Delta state government on Tuesday announced that it has opened a register for farmers whose farms were washed off by the recent flooding to document their particulars.
Mr Austin Oghoro, the Permanent Secretary, Ministry of Agriculture and Natural Resources, made the announcement to commemorate the World Food Day in Asaba.
He said that the theme for this year’s celebration, “Achieving Zero Hunger” was threatened by many factors, including natural disasters, conflicts.
He added that the Delta Government was working with relevant Federal Government agencies on ways to assist farmers who were adversely affected by flood.
He noted that the collaboration was aimed at stamping out hunger by the year 2030, adding that new agriculture programmes would be introduced to support farmers in the next budget year.
He explained that in spite of the impact of extreme weather conditions and other adverse phenomena like tsunami, earthquake, hurricane and flood, the world could achieve zero hunger through collaborative efforts with respect to adaptation and sustainable farming methods.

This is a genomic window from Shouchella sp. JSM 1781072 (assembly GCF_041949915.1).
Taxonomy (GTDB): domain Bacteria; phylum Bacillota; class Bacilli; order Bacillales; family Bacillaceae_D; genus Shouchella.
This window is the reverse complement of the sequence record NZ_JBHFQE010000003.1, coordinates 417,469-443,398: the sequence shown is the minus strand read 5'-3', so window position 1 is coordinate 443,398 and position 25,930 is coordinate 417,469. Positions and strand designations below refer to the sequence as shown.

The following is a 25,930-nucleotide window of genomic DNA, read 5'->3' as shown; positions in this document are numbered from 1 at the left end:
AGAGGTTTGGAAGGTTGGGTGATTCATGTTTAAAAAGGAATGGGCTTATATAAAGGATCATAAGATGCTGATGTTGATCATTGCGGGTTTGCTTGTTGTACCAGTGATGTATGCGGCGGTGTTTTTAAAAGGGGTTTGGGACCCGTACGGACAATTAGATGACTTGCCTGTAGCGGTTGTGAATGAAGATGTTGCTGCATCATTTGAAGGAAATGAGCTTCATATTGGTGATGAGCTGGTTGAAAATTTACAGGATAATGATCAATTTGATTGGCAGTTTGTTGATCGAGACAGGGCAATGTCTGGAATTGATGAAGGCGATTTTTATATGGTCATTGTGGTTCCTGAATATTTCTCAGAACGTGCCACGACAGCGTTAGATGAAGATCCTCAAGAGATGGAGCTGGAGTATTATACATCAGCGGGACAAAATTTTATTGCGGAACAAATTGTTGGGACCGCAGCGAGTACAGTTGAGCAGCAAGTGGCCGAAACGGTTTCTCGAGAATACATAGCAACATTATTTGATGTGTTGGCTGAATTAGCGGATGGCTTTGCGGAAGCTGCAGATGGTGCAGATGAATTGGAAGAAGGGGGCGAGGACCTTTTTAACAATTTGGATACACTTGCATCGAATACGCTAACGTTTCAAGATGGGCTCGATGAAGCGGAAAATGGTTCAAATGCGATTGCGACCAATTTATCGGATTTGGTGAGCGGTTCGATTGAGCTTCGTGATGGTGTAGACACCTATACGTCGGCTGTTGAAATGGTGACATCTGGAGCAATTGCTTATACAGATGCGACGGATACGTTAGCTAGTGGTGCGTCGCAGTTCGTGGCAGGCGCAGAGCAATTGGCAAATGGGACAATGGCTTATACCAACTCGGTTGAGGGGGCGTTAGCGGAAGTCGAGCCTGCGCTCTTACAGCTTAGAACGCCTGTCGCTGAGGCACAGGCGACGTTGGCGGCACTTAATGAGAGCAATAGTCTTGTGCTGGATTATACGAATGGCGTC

The permanent secretary said “our efforts at achieving zero hunger had not been without some challenges, the most daunting one – flooding.
“A good number of farmers suffered huge losses this year due to flood and in some cases, loss of lives was involved.
“Arrangements have been made to capture the details of all farm losses at the various Internally Displaced Persons (IDPs) camps and Area Offices of the Ministry of Agriculture in the affected local government areas.
“We implore farmers affected by the flood to go and register,” Oghoro said.
He said that the state in its efforts to boost agriculture, food and jobs creation, distributed over 10,000 cuttings of improved varieties of cassava to 176 farmers for multiplication in 2018.
He said that rice farmers in the state also received support that culminated in the cultivation of upland and lowland rice on about 300 hectares.
He said that the support would be increased in the next planting season to accommodate dry season rice cultivation.
Oghoro said the state government supported cassava and rice farmers, as well as oil palm producers for the development of the entire value chain to serve as game changer in the agriculture sector.
Also for the protein need of the people and creation of jobs, he said, a good number of youths were engaged in fish farming and two fish farm clusters established at Ewulu and Mbiri.
He added that “both clusters have the capacity to produce 50.1 tonnes of fish per cycle.
“To promote the production of animal protein, a Broiler out Growers’ scheme has been put in place and a piggery programme is running currently with 25 farmers engaged and an estimated output of 107 tonnes in first circle in December.”
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